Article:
Computer simulations are vital tools for research and development in many scientific fields. While computation can speed up the time to scientific discovery, virtual laboratories, test stands, and visualization environments play a significant role in helping researchers make sense of their data. These tools helped create new methods and research possiblities for scientists and engineers, and all three GCS centres have invested heavily in state-of-the-art visualization faciltiies.
Increasingly powerful supercomputing resources enable researchers to solve massive, complex simulations in shorter amounts of time. By achieving faster results, researchers more efficiently gain insights into their respective research fields. However, as researchers generate increasingly large datasets, they must also find additional tools to understand and efficiently analyze simulation data. In many cases, this is done by converting data into three-dimensional models. All three GCS centres enable fast and efficient, large-scale 3D modelling through their respective “virtual laboratories, which give users access to projection rooms, high-definition large projection screens, and 3D visualization environments.
Virtual reality allows researchers to more intuitively visualize and work with their simulation data. When researchers see their simulation results, they are often able to see any mistakes upon first glance. In the event of issues with his or her simulation,the researcher is then able to quickly make optimizations and alterations. Research groups spanning various disciplines are also able to collectively analyse their data and results.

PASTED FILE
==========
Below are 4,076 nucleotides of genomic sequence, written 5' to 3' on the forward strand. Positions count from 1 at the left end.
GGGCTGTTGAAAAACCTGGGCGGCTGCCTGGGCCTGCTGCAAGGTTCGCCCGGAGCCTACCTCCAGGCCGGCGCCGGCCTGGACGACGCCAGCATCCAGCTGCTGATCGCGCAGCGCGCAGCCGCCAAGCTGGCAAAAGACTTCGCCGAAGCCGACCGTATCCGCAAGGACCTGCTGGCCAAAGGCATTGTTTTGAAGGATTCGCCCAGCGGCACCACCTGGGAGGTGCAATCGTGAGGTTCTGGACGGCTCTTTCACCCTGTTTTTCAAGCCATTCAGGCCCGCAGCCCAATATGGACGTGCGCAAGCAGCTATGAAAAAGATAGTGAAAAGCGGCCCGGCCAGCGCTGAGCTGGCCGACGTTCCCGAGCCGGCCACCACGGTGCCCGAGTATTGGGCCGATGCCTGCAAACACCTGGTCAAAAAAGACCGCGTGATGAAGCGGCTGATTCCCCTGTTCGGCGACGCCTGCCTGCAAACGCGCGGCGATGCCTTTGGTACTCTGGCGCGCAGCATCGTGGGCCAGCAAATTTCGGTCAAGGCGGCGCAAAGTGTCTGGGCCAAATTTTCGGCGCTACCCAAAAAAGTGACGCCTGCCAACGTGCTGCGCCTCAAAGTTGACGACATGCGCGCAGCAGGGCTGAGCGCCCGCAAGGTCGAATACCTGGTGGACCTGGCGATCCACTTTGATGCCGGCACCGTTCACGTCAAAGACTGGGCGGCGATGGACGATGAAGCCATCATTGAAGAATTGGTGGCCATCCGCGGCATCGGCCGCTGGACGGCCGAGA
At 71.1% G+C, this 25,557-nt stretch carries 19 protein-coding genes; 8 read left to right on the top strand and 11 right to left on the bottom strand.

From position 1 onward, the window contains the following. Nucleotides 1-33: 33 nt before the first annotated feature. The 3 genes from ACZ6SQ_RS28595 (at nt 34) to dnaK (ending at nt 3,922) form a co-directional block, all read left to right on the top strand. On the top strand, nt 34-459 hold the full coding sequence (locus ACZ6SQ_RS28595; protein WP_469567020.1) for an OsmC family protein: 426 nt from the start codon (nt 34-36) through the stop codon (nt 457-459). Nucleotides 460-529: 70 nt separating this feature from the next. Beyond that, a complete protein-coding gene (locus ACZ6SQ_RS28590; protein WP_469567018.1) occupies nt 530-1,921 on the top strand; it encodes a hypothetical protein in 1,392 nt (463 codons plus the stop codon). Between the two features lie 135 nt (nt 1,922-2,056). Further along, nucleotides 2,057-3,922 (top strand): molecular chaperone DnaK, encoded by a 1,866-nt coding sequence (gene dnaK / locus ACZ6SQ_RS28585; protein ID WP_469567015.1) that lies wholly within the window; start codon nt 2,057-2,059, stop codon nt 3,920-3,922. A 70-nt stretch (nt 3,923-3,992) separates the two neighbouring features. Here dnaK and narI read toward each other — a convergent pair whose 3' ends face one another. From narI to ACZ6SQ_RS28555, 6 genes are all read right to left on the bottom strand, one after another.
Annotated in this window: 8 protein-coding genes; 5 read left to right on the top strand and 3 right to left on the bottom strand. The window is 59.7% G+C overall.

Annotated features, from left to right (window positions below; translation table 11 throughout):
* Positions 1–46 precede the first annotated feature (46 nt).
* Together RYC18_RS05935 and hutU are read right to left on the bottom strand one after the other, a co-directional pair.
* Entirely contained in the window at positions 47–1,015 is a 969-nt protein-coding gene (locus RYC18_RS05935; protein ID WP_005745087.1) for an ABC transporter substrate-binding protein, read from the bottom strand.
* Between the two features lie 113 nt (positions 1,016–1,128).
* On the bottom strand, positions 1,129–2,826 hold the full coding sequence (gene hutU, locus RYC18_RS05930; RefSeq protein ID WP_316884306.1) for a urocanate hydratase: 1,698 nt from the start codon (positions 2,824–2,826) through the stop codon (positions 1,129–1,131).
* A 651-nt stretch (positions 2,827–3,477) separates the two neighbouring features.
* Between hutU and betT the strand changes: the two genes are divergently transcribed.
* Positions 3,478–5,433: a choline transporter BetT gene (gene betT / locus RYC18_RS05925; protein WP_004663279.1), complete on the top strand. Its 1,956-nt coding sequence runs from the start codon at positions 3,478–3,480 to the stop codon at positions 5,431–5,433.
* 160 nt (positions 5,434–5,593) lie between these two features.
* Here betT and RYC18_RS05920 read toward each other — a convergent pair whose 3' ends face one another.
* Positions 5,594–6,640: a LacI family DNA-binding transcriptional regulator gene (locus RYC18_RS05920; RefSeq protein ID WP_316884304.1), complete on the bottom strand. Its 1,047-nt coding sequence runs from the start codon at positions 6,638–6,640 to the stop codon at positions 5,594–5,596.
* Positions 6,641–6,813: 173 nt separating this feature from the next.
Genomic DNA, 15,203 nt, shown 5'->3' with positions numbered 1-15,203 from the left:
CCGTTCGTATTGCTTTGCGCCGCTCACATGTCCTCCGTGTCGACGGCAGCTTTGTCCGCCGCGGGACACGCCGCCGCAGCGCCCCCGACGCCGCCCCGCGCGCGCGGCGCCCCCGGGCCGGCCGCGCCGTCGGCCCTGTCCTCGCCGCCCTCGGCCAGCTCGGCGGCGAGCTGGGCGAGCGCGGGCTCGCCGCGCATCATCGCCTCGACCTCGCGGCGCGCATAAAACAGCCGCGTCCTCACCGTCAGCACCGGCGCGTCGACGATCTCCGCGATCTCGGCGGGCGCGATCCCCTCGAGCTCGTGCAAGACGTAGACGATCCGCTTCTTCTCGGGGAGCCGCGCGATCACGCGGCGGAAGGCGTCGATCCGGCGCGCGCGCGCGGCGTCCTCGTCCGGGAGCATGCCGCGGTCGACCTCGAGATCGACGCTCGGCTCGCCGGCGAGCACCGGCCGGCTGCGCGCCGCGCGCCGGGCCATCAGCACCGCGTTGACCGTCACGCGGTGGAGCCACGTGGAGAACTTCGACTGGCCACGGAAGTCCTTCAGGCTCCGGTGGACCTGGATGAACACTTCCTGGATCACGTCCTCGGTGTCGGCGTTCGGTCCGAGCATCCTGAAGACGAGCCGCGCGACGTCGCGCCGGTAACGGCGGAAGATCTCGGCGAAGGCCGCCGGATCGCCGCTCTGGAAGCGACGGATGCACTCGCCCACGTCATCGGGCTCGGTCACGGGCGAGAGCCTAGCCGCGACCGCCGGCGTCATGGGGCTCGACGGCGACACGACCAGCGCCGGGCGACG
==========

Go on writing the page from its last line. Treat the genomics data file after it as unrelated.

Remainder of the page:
For example, development engineers working on optimizing the shape of cars to improve aerodynamics—ultimately reducing emissions—must also collaborate with production managers and designers. One scientific challenge brings together differing voices and perspectives who, in turn, often have multiple approaches to solving the problem since each position approaches the problem with different priorities in mind. By using a virtual laboratory, interdisciplinary researchers can collaborate and efficiently implement solutions.
Immersive, 3D visualization environments not only enable researchers to see their simulations in motion, it also enables researchers to move freely around, or even within, the objects they are simulating. From blood cells flowing through blood vessels to large-scale city planning simulations, 3D visualization allows users to directly interact with the technology and get closer to their simulation results.